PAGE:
Table 1: Difference in Actual vs. Estimated Consumer Cost of 2018 Benchmark Silver Plan for a 40-year-old at 200% FPLStateMajor CitySubsidized Monthly  Benchmark Silver Plan PremiumDifference in Estimated vs Actual Monthly Consumer Cost for 2018Actual 2017 Consumer Cost  Net of  2017 APTCActual 2018 Consumer Cost  Net of  2018 APTCEstimated 2018 Premium Using 2017 APTCUS Average$127$127$247$120AlabamaBirmingham$127$127$181$53AlaskaAnchorage$159$159$0-$159ArizonaPhoenix$127$127$131$4ArkansasLittle Rock$127$127$191$64CaliforniaLos Angeles$127$127$194$67ColoradoDenver$127$127$228$101ConnecticutHartford$127$127$208$81DelawareWilmington$127$127$293$166DCWashington$127$127$153$25FloridaMiami$127$127$263$136GeorgiaAtlanta$127$127$272$145HawaiiHonolulu$146$146$238$91IdahoBoise$127$127$242$114IllinoisChicago$127$127$247$119IndianaIndianapolis$127$127$206$78IowaCedar Rapids$127$127$528$401KansasWichita$127$127$250$123KentuckyLouisville$127$127$277$149LouisianaNew Orleans$127$127$163$35MainePortland$127$127$298$171MarylandBaltimore$127$127$274$147MassachusettsBoston$127$127$187$60MichiganDetroit$127$127$223$95MinnesotaMinneapolis$127$127$89-$38MississippiJackson$127$127$326$198MissouriSt Louis$127$127$282$154MontanaBillings$127$127$205$78NebraskaOmaha$127$127$511$384NevadaLas Vegas$127$127$230$102New HampshireManchester$127$127$335$207New JerseyNewark$127$127$185$58New MexicoAlbuquerque$127$127$270$143New YorkNew York City$127$127$181$54North CarolinaCharlotte$127$127$223$95North DakotaFargo$127$127$94-$33OhioCleveland$127$127$216$88OklahomaOklahoma City$127$127$319$192OregonPortland$127$127$190$63PennsylvaniaPhiladelphia$127$127$345$217Rhode IslandProvidence$127$127$177$50South CarolinaColumbia$127$127$284$157South DakotaSioux Falls$127$127$133$6TennesseeNashville$127$127$291$163TexasHouston$127$127$238$111UtahSalt Lake City$127$127$350$222VermontBurlington$127$127$141$14VirginiaRichmond$127$127$313$186WashingtonSeattle$127$127$228$100West VirginiaHuntington$127$127$172$45WisconsinMilwaukee$127$127$317$189WyomingCheyenne$127$127$459$332SOURCE: Kaiser Family Foundation analysis of insurer rate filings to state regulators and data published by HHS.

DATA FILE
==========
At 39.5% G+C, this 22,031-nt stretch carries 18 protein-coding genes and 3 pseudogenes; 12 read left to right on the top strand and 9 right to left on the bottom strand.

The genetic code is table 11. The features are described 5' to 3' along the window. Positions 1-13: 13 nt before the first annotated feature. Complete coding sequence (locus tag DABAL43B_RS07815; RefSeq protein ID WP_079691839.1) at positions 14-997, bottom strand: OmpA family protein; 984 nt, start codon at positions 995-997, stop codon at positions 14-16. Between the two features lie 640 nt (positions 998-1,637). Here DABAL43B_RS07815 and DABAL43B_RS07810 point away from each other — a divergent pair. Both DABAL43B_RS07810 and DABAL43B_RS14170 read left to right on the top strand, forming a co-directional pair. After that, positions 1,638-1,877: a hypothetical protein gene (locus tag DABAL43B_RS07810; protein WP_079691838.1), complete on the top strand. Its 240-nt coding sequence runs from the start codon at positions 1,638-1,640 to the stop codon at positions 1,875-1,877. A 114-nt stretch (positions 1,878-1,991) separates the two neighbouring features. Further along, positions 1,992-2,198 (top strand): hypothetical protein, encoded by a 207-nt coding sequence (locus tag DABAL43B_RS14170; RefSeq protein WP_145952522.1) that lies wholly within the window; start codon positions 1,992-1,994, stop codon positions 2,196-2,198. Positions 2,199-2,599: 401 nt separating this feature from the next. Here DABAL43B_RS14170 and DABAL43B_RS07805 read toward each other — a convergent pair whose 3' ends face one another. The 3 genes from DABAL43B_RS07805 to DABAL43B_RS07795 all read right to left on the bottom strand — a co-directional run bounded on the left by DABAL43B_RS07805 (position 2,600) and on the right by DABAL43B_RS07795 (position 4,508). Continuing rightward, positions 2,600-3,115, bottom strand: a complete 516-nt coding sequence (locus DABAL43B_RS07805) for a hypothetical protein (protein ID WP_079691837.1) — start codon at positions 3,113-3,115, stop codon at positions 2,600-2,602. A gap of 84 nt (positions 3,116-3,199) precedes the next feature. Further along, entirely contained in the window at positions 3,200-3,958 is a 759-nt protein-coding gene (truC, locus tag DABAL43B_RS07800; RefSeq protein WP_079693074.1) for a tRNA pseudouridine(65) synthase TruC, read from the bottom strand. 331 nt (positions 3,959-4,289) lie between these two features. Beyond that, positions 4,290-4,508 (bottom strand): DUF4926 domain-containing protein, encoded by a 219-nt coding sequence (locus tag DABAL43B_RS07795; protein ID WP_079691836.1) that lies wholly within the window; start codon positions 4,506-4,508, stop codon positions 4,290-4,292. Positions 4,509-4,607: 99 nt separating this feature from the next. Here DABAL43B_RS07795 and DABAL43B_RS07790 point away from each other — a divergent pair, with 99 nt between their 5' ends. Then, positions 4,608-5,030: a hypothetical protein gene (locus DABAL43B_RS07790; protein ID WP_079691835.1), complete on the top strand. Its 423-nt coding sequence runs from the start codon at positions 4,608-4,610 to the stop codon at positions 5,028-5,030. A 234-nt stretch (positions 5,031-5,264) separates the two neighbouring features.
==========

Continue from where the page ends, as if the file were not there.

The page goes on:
What Consumers Need to Know

Consumers need to know that the renewal notice they receive from their insurer likely will estimate a much higher monthly premium for 2018 than they would actually pay after taking into account their tax credit.  This is not the insurer’s fault.  Insurers were directed to estimate 2018 renewal costs taking into account the tax credit amount consumers were receiving in 2017; but in most cases, this will result in an inaccurate estimate.

Consumers should watch for a second renewal notice, this one from the marketplace, that will likely estimate a different and higher APTC amount for 2018 that does take into account the increase in benchmark silver plan premiums.

For the most accurate estimate of their likely 2018 subsidy and monthly plan costs, consumers should log into their marketplace account, update their application information, and view the cost of all plan options after the 2018 APTC is applied.  Consumers can also estimate their 2018 costs with the KFF subsidy calculator.

Read more: https://www.kff.org/health-reform/issue-brief/2018-renewal-notices-what-marketplace-consumers-need-to-know/

Categories: National News